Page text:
It is now illegal to sell, propagate or distribute Taiwan cherry in the Tasman-Nelson region.

People often ask why we are trying to eradicate Taiwan Cherry (Prunus campanulata) from our local environment, as it appears to be a pretty tree that provides food for birds and insects. The reason it is treated as a pest is because it quickly dominates and destroys our native trees and ecosystems.

We appreciate that these trees are attractive and that they draw in tui and bees, but these benefits are far outweighed by the disastrous ecological impacts this tree will have on our indigenous scrubland and forest ecosystems if left to spread. We have a chance to control it now – otherwise it will start to take over some of our native habitats and impact on our biodiversity. We need the support and cooperation of our local communities to achieve this goal.

Taiwan cherry is a deciduous species of cherry tree native to Taiwan. It’s a relative newcomer to the Tasman-Nelson region, with the first trees being introduced during the mid-1960s. It’s been a popular garden exotic over the last 20 years.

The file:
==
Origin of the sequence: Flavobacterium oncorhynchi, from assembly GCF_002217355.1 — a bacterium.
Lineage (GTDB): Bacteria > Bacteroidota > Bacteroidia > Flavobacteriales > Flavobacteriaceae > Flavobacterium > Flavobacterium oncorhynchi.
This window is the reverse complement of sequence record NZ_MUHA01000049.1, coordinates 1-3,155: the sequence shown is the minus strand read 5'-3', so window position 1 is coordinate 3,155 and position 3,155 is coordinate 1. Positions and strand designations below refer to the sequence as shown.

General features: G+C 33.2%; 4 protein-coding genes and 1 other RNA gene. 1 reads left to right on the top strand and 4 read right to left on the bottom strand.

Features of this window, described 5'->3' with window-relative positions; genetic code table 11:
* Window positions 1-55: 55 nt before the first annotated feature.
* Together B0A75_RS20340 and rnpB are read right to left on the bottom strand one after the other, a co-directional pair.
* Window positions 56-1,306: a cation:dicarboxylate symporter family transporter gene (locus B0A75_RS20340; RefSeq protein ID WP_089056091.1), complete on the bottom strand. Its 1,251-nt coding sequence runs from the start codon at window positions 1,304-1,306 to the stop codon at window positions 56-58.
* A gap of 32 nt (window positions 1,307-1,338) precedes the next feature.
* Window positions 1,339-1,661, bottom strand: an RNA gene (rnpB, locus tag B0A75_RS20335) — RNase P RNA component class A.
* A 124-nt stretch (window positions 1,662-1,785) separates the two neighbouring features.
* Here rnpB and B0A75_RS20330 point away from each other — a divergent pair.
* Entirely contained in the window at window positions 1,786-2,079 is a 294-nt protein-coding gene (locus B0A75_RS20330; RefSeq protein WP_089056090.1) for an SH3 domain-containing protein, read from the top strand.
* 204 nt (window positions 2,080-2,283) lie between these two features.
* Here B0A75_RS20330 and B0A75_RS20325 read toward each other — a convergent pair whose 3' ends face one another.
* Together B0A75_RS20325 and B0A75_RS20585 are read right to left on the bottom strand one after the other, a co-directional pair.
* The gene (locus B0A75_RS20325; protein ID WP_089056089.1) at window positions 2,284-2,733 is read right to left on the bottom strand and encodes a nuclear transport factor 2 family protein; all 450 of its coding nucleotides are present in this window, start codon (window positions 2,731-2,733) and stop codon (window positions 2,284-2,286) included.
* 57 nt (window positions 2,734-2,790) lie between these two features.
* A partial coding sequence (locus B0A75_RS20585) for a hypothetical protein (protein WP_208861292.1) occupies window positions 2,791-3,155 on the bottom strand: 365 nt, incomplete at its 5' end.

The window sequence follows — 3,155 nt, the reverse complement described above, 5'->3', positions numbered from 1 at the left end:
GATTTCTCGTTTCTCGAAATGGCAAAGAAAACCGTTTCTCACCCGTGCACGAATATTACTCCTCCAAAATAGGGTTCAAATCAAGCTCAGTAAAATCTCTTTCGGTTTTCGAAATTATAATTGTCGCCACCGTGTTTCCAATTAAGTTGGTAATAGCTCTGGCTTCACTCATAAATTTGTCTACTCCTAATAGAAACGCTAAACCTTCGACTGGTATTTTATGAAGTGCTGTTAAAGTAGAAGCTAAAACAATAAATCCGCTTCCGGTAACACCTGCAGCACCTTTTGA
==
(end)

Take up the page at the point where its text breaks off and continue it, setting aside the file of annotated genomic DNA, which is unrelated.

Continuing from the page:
From late July through to early September, mature trees produce thousands of dark pink flowers that attract pollinators such as bees and tui. 

The fruit is eagerly sought by birds such as wax eyes, starlings, blackbirds and native pigeons, which spread them to other areas. Other animals, such as possums and pigs may also spread the seed in the same manner. The seeds have a particularly high germination rate which makes it easy for them to compete with native seedlings.

A local example

In Dodson Valley in north Nelson, Taiwan cherry spread at an alarmingly rapid rate from one single tree in a private garden to the surrounding hillsides, where it took over the native vegetation.  This infestation has been bought under control by contractors at considerable expense, so that native trees can once again establish.

What can you do?

We’re asking people to let us know if they see a Taiwan Cherry tree growing, or know where they have been planted in the past where seedlings may still be germinating. If there has been a tree in your area, keep any eye out and let us know if you see any young seedlings. You’ll find info on how to control the trees on our website.

To report a Taiwan cherry tree or for further information phone or email the Tasman District Council or the Nelson City Council.

Tasman - Ph 03 543 8400, or visit         
Nelson  - Ph 03 546 0200, or visit